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  1. Knowledge and its Limits.Timothy Williamson - 2000 - Oxford University Press.
    Knowledge and its Limits presents a systematic new conception of knowledge as a kind of mental stage sensitive to the knower's environment. It makes a major contribution to the debate between externalist and internalist philosophies of mind, and breaks radically with the epistemological tradition of analyzing knowledge in terms of true belief. The theory casts new light on such philosophical problems as scepticism, evidence, probability and assertion, realism and anti-realism, and the limits of what can be known. The arguments are (...)
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  • How to Construct a Minimal Theory of Mind.Stephen A. Butterfill & Ian A. Apperly - 2013 - Mind and Language 28 (5):606-637.
    What could someone represent that would enable her to track, at least within limits, others' perceptions, knowledge states and beliefs including false beliefs? An obvious possibility is that she might represent these very attitudes as such. It is sometimes tacitly or explicitly assumed that this is the only possible answer. However, we argue that several recent discoveries in developmental, cognitive, and comparative psychology indicate the need for other, less obvious possibilities. Our aim is to meet this need by describing the (...)
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  • Do Humans Have Two Systems to Track Beliefs and Belief-Like States?Stephen Andrew Butterfill & Ian A. Apperly - 2009 - Psychological Review 116 (4):953-970.
    The lack of consensus on how to characterize humans’ capacity for belief reasoning has been brought into sharp focus by recent research. Children fail critical tests of belief reasoning before 3 to 4 years (Wellman, Cross, & Watson, 2001; Wimmer & Perner, 1983), yet infants apparently pass false belief tasks at 13 or 15 months (Onishi & Baillargeon, 2005; Surian, Caldi, & Sperber, 2007). Non-human animals also fail critical tests of belief reasoning but can show very complex social behaviour (e.g., (...)
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  • Question-Embedding and Factivity.Paul Egré - 2008 - Grazer Philosophische Studien 77 (1):85-125.
    Attitude verbs fall in different categories depending on the kind of sentential complements which they can embed. In English, a verb like know takes both declarative and interrogative complements. By contrast, believe takes only declarative complements and wonder takes only interrogative complements. The present paper examines the hypothesis, originally put forward by Hintikka (1975), that the only verbs that can take both that -complements and whether -complements are the factive verbs. I argue that at least one half of the hypothesis (...)
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  • Evidentiality in Language and Cognition.Anna Papafragou - 2007 - Cognition 103 (2):253-299.
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  • Universals in Semantics.Kai von Fintel & Lisa Matthewson - manuscript
    This article surveys the state of the art in the field of semantic universals. We examine potential semantic universals in three areas: (i) the lexicon, (ii) semantic “glue” (functional morphemes and composition principles), and (iii) pragmatics. At the level of the lexicon, we find remarkably few convincing semantic universals. At the level of functional morphemes and composition principles, we discuss a number of promising constraints, most of which require further empirical testing and/or refinement. In the realm of pragmatics, we predict (...)
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  • Belief Files in Theory of Mind Reasoning.Ágnes Kovács - 2016 - Review of Philosophy and Psychology 7 (2):509-527.
    Humans seem to readily track their conspecifics’ mental states, such as their goals and beliefs from early infancy. However, the underlying cognitive architecture that enables such powerful abilities remains unclear. Here I will propose that a basic representational structure, the belief file, could provide the foundation for efficiently encoding, and updating information about, others’ beliefs in online social interactions. I will discuss the representational possibilities offered by the belief file and the ways in which the repertoire of mental state reasoning (...)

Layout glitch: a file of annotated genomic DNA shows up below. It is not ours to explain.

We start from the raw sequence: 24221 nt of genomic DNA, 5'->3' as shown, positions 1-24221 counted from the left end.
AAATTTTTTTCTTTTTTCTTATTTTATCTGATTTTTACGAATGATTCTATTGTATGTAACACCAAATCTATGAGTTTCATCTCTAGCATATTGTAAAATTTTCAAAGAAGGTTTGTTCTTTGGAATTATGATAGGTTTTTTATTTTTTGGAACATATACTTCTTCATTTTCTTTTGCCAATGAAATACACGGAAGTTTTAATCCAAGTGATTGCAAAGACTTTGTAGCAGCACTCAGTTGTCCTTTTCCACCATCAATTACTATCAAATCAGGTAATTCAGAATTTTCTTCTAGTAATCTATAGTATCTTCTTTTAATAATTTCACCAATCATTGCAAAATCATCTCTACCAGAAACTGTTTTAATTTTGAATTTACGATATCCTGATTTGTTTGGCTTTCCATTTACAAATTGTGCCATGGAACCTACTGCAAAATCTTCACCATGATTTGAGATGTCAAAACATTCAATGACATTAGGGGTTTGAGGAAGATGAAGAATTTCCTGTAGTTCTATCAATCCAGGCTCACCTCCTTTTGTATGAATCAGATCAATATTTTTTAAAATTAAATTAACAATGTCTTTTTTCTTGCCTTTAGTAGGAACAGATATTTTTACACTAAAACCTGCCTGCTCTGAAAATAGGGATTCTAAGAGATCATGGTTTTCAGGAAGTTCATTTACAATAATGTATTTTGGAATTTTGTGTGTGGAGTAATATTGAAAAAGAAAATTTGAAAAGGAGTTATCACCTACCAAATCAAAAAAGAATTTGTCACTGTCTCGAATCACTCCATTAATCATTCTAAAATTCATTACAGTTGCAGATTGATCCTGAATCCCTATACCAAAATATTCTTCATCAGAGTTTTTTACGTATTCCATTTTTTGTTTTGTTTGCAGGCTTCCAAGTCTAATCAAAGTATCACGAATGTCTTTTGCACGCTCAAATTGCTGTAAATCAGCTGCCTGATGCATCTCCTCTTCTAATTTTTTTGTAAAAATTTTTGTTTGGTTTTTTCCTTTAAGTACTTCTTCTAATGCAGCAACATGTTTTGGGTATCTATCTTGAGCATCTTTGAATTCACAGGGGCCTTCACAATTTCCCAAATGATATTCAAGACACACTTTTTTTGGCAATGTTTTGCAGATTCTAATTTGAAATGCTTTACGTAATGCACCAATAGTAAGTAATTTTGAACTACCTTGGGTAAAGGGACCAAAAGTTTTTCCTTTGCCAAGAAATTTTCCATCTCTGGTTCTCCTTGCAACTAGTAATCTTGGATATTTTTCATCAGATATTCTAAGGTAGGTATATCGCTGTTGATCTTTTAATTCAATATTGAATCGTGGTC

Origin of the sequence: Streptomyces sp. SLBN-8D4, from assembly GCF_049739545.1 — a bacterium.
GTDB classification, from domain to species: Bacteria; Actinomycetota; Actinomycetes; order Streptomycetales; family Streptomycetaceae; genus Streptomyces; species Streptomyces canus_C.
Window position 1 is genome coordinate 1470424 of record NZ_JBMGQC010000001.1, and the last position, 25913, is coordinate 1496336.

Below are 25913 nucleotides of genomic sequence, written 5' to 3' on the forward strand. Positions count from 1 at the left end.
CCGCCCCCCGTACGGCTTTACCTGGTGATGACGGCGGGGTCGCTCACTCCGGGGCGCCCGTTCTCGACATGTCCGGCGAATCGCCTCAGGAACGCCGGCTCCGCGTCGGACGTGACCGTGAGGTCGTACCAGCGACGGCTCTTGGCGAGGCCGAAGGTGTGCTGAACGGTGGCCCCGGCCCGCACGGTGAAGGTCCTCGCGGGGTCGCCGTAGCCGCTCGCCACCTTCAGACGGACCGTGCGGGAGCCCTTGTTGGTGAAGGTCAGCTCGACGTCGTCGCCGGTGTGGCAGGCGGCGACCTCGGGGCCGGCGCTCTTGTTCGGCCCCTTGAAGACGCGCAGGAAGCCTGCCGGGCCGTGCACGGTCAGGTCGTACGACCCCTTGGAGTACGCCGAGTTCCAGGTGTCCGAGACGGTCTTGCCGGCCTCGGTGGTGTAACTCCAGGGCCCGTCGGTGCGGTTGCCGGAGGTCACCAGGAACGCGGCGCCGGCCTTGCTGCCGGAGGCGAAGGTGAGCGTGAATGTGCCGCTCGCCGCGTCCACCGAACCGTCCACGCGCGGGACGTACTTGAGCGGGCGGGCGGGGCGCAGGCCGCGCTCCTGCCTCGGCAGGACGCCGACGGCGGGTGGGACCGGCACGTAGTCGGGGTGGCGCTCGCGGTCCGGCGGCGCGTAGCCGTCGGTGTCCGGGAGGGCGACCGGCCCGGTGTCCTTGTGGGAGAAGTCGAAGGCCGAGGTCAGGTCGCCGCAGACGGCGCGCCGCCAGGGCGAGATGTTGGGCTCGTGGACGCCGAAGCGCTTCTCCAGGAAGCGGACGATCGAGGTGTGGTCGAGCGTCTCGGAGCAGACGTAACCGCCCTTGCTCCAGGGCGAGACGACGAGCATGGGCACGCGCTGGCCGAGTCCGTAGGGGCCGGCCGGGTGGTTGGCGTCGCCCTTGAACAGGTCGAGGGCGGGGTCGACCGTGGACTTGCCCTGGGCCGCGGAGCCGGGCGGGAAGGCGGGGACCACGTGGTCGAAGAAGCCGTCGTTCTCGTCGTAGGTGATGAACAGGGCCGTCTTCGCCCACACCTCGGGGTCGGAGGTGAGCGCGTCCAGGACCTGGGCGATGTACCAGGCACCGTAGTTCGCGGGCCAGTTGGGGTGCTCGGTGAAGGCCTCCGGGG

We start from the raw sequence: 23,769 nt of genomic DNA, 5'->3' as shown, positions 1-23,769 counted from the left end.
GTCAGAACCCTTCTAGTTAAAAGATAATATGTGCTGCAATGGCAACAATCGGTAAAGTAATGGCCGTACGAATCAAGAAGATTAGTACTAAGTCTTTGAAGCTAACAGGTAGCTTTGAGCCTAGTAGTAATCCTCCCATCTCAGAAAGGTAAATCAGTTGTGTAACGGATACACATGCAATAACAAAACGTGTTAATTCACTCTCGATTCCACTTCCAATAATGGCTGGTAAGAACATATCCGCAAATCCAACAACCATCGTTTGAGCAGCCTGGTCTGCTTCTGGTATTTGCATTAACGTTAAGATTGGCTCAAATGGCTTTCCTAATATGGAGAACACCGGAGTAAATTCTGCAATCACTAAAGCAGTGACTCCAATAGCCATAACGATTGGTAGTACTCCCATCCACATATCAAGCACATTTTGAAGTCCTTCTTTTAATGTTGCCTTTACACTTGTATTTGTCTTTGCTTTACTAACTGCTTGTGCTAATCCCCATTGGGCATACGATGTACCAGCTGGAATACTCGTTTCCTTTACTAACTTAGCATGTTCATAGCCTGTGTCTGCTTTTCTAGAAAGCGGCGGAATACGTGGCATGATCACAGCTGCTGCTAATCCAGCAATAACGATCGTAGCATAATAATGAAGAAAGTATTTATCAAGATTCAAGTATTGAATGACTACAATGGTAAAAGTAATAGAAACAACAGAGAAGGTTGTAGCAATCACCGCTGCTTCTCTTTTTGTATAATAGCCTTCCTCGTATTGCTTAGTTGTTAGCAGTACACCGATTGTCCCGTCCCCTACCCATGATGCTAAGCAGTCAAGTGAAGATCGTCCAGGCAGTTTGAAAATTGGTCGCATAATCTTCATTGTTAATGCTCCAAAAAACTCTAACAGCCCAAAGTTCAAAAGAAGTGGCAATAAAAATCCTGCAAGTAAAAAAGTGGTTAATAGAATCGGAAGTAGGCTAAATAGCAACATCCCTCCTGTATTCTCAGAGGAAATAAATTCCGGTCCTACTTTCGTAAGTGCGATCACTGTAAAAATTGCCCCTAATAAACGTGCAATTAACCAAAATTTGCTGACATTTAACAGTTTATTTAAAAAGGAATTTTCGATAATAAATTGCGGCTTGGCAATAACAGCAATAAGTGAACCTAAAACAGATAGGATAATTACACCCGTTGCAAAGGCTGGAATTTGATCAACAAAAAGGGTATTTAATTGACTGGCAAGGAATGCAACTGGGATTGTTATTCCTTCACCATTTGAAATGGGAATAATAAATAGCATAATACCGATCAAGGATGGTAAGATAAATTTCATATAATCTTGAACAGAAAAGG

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  • Core Mechanisms in ‘Theory of Mind’.Alan M. Leslie, Ori Friedman & Tim P. German - 2004 - Trends in Cognitive Sciences 8 (12):528-533.
    Our ability to understand the thoughts and feelings of other people does not initially develop as a theory but as a mechanism. The ‘ theory of mind ’ mechanism is part of the core architecture of the human brain, and is specialized for learning about mental states. Impaired development of this mechanism can have drastic effects on social learning, seen most strikingly in the autistic spectrum disorders. ToMM kick-starts belief–desire attribution but effective reasoning about belief contents depends on a process (...)
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  • Logic and Conversation.H. Paul Grice - 1975 - In Maite Ezcurdia & Robert J. Stainton (eds.), The Semantics-Pragmatics Boundary in Philosophy. Broadview Press. pp. 47.
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  • New Thinking About Propositions.Jeffrey C. King, Scott Soames & Jeff Speaks - 2014 - Oxford University Press.
    Philosophy, science, and common sense all refer to propositions--things we believe and say, and things which are true or false. But there is no consensus on what sorts of things these entities are. Jeffrey C. King, Scott Soames, and Jeff Speaks argue that commitment to propositions is indispensable, and each defend their own views on the debate.
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  • Knowledge and Its Limits.Timothy Williamson - 2000 - Philosophy 76 (297):460-464.
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  • Factive Presuppositions, Accommodation and Information Structure.Jennifer Spenader - 2003 - Journal of Logic, Language and Information 12 (3):351-368.
    There are three ways to refer to a fact from the complement of afactive verb: (1) Via abstract object anaphoric reference, or, witha full sentential complement that will be interpreted either (2) asa bound presupposition or (3) as triggering a presupposition of afact that will have to be accommodated. Spoken corpus examplesreveal that these three possibilities differ in relation to thetype of information they tend to contribute, and this has twoeffects. First, the information status of the fact and its role (...)
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  • Knowledge and its Limits.Timothy Williamson - 2000 - Tijdschrift Voor Filosofie 64 (1):200-201.
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  • Eighteen-Month-Old Infants Show False Belief Understanding in an Active Helping Paradigm.David Buttelmann, Malinda Carpenter & Michael Tomasello - 2009 - Cognition 112 (2):337-342.